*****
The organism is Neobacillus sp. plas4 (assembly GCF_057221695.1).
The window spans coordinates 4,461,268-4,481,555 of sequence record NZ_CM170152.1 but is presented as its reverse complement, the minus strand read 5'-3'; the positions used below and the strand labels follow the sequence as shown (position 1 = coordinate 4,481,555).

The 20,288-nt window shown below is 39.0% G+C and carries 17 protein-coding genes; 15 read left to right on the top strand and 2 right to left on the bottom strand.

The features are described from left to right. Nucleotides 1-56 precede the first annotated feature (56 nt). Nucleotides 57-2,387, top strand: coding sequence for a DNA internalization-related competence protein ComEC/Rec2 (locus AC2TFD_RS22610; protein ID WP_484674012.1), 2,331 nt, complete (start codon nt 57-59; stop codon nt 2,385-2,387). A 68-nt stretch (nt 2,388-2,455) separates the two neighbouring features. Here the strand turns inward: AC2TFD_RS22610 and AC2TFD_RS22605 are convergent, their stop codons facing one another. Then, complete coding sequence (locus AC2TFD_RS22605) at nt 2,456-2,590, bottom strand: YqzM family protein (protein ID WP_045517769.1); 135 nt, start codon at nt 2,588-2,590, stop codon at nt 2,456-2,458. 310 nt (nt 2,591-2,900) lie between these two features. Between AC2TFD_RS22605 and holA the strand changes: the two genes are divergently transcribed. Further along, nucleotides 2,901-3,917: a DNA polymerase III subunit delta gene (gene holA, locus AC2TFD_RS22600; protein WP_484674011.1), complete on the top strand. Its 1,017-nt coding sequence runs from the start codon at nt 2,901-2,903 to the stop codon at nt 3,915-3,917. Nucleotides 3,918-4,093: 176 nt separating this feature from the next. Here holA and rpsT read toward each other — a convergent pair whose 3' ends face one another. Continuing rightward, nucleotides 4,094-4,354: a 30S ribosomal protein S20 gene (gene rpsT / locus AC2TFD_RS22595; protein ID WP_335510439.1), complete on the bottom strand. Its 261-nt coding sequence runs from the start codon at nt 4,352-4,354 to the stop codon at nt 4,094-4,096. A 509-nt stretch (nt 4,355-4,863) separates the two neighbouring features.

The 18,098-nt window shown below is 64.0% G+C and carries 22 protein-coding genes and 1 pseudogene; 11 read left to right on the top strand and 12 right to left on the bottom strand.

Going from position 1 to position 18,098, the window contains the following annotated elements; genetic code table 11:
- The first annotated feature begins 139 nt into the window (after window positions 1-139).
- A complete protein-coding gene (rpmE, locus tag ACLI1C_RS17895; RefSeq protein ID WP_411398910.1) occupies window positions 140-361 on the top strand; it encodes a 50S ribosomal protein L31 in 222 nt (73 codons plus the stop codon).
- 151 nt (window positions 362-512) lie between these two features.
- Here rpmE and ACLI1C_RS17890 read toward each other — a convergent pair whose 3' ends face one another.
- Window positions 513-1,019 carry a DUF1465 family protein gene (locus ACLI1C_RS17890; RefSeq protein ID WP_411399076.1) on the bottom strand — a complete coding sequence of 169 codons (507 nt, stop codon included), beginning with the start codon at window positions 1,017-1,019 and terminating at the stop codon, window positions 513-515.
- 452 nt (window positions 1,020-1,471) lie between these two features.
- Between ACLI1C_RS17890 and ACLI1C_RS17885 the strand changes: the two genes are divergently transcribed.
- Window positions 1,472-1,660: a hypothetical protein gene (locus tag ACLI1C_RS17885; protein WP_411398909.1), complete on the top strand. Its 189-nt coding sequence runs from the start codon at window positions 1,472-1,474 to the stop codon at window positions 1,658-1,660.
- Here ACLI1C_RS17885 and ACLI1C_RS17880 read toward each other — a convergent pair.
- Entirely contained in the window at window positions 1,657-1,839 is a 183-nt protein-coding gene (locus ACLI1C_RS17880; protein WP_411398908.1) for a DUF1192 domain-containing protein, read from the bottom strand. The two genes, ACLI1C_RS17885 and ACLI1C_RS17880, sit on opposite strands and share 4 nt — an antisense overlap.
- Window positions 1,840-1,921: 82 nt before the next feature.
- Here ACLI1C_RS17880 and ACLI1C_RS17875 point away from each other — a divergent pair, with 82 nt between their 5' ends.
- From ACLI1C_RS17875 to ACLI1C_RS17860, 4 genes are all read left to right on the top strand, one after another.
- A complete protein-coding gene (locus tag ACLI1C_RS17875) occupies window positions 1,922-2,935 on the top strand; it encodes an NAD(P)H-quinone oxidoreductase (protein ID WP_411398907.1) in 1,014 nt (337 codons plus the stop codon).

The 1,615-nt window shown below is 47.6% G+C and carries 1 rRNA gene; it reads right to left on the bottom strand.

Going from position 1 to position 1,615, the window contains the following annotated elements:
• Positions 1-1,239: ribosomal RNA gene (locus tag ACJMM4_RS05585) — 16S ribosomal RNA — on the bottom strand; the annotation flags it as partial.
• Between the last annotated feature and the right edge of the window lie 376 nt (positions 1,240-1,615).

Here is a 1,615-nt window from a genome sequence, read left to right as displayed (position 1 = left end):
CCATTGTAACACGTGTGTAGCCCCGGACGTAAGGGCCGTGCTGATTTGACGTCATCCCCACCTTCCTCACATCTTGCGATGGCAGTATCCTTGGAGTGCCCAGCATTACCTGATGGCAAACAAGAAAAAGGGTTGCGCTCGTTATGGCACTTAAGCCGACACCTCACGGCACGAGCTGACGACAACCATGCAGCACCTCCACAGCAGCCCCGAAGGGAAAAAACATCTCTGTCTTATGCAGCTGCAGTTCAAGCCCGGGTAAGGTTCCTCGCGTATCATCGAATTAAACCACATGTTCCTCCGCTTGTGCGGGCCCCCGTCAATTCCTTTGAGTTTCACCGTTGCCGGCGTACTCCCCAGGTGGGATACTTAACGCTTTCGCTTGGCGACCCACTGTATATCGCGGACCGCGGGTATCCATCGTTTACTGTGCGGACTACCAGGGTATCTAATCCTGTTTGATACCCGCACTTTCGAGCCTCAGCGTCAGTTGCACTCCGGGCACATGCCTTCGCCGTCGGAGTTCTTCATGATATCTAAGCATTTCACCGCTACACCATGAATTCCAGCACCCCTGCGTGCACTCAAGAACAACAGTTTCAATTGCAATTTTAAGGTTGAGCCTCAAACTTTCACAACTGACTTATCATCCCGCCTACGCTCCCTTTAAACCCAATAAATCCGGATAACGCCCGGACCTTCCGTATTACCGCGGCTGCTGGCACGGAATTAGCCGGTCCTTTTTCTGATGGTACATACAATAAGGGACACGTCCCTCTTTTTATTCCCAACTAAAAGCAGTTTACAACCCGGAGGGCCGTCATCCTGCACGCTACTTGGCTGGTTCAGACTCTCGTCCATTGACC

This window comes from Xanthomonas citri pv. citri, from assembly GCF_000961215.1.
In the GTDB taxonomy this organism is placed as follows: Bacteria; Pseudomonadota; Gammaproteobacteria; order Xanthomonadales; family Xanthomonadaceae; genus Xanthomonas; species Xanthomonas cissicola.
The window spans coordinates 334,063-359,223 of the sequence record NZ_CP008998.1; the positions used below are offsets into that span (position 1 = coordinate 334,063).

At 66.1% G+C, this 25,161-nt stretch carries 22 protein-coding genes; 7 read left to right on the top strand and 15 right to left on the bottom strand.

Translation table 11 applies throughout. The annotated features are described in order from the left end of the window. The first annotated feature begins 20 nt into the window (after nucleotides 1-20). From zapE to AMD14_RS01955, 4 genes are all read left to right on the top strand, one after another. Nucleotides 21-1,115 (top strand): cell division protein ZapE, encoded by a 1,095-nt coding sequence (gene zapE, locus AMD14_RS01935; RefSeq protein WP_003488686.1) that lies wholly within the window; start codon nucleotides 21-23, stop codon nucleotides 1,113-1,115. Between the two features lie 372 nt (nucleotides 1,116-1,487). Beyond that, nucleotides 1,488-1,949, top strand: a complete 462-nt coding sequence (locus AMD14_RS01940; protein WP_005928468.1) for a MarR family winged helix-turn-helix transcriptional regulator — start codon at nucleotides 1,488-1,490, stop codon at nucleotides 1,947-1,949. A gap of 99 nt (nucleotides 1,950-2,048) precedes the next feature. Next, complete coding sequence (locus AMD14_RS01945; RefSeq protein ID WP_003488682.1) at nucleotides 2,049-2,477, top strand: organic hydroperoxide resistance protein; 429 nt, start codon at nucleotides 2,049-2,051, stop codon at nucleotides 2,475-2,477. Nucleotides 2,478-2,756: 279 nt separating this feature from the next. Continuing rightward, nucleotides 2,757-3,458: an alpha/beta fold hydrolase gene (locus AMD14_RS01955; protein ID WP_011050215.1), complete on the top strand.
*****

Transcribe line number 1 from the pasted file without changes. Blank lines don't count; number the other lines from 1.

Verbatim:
The organism is Neobacillus sp. plas4 (assembly GCF_057221695.1).